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75% say it's health professionals' job to discuss death

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Death remains a taboo subject in Britain, according to new research commissioned by the Dying Matters Coalition.

Although the majority of people think that talking about death is less of a taboo than it was 20 years ago, two-thirds of all people agree that people in Britain are uncomfortable discussing dying and death.

The research, which has been released to coincide with the second annual Dying Matters Awareness Week (16-22 May 2011) finds few people have discussed with their partner the type of funeral they want (33%), whether they have a will (33%) where they would like to die (16%) or the type of care and support they would want at the end of their lives (18%). 

Women are a lot more likely than men to have had discussions with their parents, but both men and women are more likely to have spoken with their partner than their parents - just one in four people have spoken to their parents about whether they have made a will and only 11% have discussed with them where they would like to die.

The survey also found that more than three-quarters of people (78%) think that it is part of a health professional’s job to talk to them about where they would like to be cared for when dying and where they would like to die. And 14% think this should happen when you are healthy and well, 52% when you are diagnosed with a life limiting illness and 12% when you are very ill and close to dying.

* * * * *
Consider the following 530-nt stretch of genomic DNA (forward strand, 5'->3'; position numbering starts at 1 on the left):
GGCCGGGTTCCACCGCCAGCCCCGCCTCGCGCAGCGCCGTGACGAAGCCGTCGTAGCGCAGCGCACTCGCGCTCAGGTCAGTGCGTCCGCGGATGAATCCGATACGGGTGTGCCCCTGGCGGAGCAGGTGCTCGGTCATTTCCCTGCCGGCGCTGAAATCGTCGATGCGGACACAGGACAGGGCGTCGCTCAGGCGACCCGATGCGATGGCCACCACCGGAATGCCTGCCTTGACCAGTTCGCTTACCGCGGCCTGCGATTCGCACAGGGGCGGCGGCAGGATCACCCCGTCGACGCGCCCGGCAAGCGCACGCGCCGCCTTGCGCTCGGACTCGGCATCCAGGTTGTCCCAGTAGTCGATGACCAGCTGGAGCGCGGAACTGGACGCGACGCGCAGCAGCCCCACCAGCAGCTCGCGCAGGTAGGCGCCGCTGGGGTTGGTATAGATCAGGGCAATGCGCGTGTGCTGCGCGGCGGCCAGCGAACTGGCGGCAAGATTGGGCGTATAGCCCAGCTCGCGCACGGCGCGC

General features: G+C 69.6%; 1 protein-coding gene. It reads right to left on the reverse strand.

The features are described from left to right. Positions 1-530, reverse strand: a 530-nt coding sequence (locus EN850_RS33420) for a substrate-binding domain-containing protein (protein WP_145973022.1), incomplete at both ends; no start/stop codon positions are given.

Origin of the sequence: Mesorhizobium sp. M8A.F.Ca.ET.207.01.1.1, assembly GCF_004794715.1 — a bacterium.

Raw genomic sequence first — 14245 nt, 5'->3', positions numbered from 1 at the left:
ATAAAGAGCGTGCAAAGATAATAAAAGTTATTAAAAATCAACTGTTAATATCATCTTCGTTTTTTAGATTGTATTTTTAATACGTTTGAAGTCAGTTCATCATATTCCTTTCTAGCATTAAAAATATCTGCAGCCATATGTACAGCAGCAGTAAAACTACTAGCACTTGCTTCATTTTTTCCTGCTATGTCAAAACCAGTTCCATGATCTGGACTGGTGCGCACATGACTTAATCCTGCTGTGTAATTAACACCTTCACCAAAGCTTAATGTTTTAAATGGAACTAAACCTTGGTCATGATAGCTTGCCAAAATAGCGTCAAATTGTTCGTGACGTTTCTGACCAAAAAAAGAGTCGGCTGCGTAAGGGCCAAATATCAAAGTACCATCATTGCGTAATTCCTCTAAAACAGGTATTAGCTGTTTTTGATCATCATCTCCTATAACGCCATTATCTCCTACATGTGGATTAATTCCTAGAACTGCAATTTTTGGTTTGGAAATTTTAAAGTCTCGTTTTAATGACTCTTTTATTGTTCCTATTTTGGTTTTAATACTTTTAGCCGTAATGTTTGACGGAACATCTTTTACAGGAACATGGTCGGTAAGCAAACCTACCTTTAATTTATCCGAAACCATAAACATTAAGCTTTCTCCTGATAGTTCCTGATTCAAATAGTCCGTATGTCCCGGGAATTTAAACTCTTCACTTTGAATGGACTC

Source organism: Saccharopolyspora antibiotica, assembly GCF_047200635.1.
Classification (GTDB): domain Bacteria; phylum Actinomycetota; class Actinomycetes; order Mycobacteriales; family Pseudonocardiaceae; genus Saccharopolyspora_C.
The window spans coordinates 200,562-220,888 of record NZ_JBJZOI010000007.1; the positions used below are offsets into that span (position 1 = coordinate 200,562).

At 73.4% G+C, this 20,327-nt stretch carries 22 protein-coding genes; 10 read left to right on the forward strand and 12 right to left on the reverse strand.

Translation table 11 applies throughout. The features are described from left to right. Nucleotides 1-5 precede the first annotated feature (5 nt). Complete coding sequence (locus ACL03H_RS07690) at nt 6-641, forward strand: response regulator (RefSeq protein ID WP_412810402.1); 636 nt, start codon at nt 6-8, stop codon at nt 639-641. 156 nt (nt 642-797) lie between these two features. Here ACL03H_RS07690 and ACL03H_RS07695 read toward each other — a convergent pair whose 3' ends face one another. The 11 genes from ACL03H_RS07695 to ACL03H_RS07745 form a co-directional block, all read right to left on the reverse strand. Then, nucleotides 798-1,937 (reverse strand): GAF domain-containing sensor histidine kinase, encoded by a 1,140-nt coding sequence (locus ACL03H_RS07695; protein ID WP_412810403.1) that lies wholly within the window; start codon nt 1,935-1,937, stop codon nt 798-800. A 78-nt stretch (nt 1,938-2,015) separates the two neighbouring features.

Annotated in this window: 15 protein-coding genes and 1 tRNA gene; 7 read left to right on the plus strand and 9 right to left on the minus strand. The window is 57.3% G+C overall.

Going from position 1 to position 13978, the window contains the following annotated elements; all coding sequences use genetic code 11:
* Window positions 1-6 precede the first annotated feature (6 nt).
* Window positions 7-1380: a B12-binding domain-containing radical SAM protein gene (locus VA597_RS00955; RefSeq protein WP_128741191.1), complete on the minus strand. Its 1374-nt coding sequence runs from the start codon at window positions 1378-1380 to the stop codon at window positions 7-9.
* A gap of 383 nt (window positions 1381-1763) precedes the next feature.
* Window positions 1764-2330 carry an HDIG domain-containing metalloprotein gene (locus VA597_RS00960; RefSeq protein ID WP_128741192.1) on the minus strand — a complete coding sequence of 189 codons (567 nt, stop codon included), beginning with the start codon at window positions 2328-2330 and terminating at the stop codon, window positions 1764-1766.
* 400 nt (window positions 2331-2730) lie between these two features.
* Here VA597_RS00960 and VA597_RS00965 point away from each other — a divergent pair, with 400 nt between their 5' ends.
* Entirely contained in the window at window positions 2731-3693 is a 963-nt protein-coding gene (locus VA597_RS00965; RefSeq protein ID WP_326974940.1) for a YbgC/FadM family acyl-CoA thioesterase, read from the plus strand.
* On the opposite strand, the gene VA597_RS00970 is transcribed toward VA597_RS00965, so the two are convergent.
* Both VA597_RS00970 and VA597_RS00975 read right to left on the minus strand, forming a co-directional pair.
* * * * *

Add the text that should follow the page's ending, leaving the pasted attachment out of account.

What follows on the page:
Nursing Times also found in their poll that of the nurses surveyed, 44.8% said they felt they had not been adequately trained to discuss dying, death and bereavement.

Eve Richardson, Chief Executive of the National Council for Palliative Care and the Dying Matters Coalition commented: “Although someone in Britain dies every minute, our research has found that many people do all they can to avoid talking about dying. It’s encouraging that most people think talking about death is less of a taboo now than previously, but there is still a long way to go.”

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Readers' comments (2)

  • michael stone

    I am involved in a discussions about EoLC deaths, with the Department of Health and various other people.

    I do not know, what question Nursing Times asked, to get this:


    Nursing Times also found in their poll that of the nurses surveyed, 44.8% said they felt they had not been adequately trained to discuss dying, death and bereavement.


    But, I would find it helpful, if as many nurses as possible, would anwer these 2 questions for me:

    1 Is adequate training 'about deaths' provided ?

    2 Is the training about death, 'clear and consistent', or is it 'confusing and full of contradictions' ?

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  • michael stone

    I have just realised my first question as perhaps badly expressed: what I'm asking, is is enough time spent on training 'about deaths'.

    The second question, is asking how good the training is.

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